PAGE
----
What is honeysuckle and what is it used for?

Honeysuckle is used to cook, perfume and even improve health. Find out how you can do it and what are its contraindications.

Last update: October 30, 2021

Lonicera or honeysuckle is the name that receives a genus of plants with more than 500 species. In general, they are characterized by being climbing shrubs with flowers with a sweet aroma, similar to a perfume.

Among the best known species is the Japanese honeysuckle (Lonicera japonica), used in traditional Chinese medicine for centuries. The flowers and extracts of this species are often ingested or applied to the skin to reduce inflammation. However, this is an untested use.

Uses and possible benefits of honeysuckle

In the kitchen, these plants have also earned a place. Especially in the production of teas and syrups. Likewise, they are a good substitute for sugar. We show you in detail its uses and benefits.

1. Natural antioxidant

First of all, it is necessary to clarify that not all berries of Lonicera are suitable for human consumption. However, there is scientific evidence that blue honeysuckle berries (Lonicera caerulea) can be consumed and are rich in antioxidants.

The berries of the blue honeysuckle variant are rich in antioxidants.

2. Anti-inflammatory properties

According to research published in Journal of Agricultural and Food Chemistry, blue honeysuckle berries contain polyphenols, compounds that can improve the inflammatory response and reduce the development of diseases associated with chronic inflammation.

3. Strengthens the immune system

There is scientific evidence that Japanese honeysuckle berries may improve immune system function. In the study, they acted as immunomodulators and stimulated the activity of killer cells, also called NK or natural killers. They are responsible for destroying viruses and tumor cells.

4. Contributes to the treatment of type 2 diabetes

In a study in rodents with type 2 diabetes, 100 milligrams of Lonicera japonica per kilogram of weight for 4 weeks. This lowered blood sugar levels as well as insulin resistance.. However, human research is needed to certify these effects.

5. Could be a natural remedy for arthritis

An investigation published in Journal of Functional Foods showed that administering blue honeysuckle extract to rodents with induced arthritis stops the production of inflammatory enzymes. Likewise, higher amounts of enzymes with an antioxidant effect that are beneficial were observed.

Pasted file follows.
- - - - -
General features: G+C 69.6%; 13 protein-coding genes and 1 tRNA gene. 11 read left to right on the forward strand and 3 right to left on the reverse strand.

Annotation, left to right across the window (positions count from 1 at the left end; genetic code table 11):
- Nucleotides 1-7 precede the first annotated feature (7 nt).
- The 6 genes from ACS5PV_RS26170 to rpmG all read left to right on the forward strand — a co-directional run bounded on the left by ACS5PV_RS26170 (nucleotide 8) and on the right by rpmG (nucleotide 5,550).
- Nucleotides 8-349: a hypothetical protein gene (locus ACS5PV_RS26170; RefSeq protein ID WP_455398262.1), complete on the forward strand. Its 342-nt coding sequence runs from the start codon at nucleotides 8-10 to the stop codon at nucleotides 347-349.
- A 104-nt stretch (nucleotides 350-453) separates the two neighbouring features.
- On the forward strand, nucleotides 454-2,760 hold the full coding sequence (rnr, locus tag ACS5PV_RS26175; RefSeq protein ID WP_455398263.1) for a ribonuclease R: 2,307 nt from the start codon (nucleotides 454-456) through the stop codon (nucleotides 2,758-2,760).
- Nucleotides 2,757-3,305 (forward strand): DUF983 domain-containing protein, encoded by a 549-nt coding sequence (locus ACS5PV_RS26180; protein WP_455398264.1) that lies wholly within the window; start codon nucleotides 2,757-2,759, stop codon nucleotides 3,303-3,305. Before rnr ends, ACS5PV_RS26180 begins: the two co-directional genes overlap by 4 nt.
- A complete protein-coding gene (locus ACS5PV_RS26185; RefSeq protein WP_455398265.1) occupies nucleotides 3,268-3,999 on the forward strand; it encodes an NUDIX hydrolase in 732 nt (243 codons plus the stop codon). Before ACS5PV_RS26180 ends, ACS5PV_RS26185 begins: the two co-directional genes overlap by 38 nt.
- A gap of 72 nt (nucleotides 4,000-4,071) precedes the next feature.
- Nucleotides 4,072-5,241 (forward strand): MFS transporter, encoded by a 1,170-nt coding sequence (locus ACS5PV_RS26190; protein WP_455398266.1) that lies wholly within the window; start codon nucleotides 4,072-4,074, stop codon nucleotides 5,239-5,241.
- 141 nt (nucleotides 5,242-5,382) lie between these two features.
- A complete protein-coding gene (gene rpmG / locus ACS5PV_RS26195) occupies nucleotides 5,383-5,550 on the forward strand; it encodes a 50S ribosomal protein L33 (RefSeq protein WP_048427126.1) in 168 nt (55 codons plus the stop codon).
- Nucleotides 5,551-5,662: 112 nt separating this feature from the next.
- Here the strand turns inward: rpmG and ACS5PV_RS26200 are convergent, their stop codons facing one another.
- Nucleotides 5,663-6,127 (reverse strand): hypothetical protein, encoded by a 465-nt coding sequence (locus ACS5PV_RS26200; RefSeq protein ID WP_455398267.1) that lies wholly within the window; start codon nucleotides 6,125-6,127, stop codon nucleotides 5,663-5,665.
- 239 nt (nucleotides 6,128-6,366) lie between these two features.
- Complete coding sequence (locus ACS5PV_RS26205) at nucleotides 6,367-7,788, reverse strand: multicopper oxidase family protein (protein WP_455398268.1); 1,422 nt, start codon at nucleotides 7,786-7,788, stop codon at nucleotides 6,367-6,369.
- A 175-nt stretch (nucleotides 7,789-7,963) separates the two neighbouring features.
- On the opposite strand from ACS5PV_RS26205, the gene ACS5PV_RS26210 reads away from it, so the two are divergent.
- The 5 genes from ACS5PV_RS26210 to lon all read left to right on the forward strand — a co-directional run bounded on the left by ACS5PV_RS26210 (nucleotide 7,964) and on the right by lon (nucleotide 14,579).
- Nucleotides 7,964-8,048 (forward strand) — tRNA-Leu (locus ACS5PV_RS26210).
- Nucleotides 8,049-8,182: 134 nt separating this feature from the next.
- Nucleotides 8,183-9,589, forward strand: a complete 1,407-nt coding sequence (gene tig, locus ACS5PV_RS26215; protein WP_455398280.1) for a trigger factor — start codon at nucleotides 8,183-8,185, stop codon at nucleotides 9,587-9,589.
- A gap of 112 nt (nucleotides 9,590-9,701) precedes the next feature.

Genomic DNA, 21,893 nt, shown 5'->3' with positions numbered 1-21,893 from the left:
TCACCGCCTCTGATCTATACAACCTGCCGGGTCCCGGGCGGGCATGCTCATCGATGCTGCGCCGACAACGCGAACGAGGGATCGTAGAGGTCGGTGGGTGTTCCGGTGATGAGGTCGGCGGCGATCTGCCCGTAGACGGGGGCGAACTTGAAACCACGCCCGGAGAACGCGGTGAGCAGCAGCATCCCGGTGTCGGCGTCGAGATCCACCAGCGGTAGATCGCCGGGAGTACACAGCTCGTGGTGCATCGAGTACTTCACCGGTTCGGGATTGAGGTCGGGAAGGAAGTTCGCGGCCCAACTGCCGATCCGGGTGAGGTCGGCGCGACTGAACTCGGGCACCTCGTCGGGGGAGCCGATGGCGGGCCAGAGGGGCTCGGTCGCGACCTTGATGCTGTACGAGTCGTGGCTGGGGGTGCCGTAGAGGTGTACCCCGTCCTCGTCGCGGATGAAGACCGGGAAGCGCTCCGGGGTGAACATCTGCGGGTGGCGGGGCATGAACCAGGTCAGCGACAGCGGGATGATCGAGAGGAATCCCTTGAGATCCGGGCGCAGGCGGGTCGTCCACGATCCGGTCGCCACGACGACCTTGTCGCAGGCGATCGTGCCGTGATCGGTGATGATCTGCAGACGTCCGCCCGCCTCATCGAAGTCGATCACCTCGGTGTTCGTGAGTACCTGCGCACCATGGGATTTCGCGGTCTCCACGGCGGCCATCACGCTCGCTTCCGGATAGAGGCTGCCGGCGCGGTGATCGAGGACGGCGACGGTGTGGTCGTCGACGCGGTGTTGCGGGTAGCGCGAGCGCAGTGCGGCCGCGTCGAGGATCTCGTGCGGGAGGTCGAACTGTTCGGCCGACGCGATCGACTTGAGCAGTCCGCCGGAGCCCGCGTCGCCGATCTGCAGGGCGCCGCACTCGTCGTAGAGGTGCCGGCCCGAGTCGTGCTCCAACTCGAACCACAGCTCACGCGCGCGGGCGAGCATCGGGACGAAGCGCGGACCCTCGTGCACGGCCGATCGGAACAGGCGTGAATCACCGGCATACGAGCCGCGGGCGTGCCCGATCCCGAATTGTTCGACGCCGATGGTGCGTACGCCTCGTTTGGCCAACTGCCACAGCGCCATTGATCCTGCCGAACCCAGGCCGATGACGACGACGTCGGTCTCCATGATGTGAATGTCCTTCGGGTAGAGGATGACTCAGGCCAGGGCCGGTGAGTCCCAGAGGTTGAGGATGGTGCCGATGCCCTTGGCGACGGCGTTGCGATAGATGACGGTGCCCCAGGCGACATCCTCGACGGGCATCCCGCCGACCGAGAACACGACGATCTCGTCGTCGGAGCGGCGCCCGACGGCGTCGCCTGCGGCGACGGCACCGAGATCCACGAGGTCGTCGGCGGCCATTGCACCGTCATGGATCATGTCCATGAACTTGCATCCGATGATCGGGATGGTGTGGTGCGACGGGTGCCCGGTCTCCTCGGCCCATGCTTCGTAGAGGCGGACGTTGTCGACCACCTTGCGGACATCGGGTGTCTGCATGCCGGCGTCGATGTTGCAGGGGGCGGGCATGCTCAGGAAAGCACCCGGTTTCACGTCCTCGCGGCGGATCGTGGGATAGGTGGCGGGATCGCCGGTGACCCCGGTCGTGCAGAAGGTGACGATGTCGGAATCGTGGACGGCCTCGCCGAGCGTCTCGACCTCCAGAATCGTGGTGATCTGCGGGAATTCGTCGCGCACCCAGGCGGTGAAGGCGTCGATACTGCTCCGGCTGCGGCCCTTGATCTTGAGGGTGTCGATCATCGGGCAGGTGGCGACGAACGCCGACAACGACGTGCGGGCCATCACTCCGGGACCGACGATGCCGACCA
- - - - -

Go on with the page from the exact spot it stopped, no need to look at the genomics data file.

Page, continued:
Finally, liver enzymes known as transaminases, which are usually elevated in patients with different types of arthritis. Among them, the rheumatoid and psoriatic variants.

Other uses and possible benefits of honeysuckle

In addition to the above, plants of the genus Lonicera They could also be used for the following:

  • Create a homemade mouthwash: astringent and antibacterial properties are attributed to this genus. Therefore, it is usually an ingredient in natural mouthwashes. If you want to create your own, boil 2 cups of water with 1/2 cup of fresh leaves. Then cook over low heat for 5 minutes and, when it has cooled, proceed to gargle.
  • You could use it to perfume: Although it is difficult to find pure essential oil of honeysuckle, if you can do it you can use it to perfume yourself or scent areas of the home.

Risks and recommendations for use

Although they are considered safe, you should remember that some species of honeysuckle are poisonous and its excessive consumption can trigger serious diseases.

On the other hand, keep in mind that some species of these plants come from other continents. And in some places they are seen as invasive, since they displace other plants. An example of this is the Lonicera japonica, which grows and squeezes the trunk of the trees until it causes death.

Honeysuckle could act as an anti-inflammatory and analgesic to alleviate arthritis.

Honeysuckle: a varied and beneficial genus for health

Species of this genus of plants are noted for their contributions to health. From acting as natural antioxidants and anti-inflammatories to strengthening the immune system and tackling type 2 diabetes. However, consider that not all of them are edible; some are poisonous and in excess can have serious consequences.

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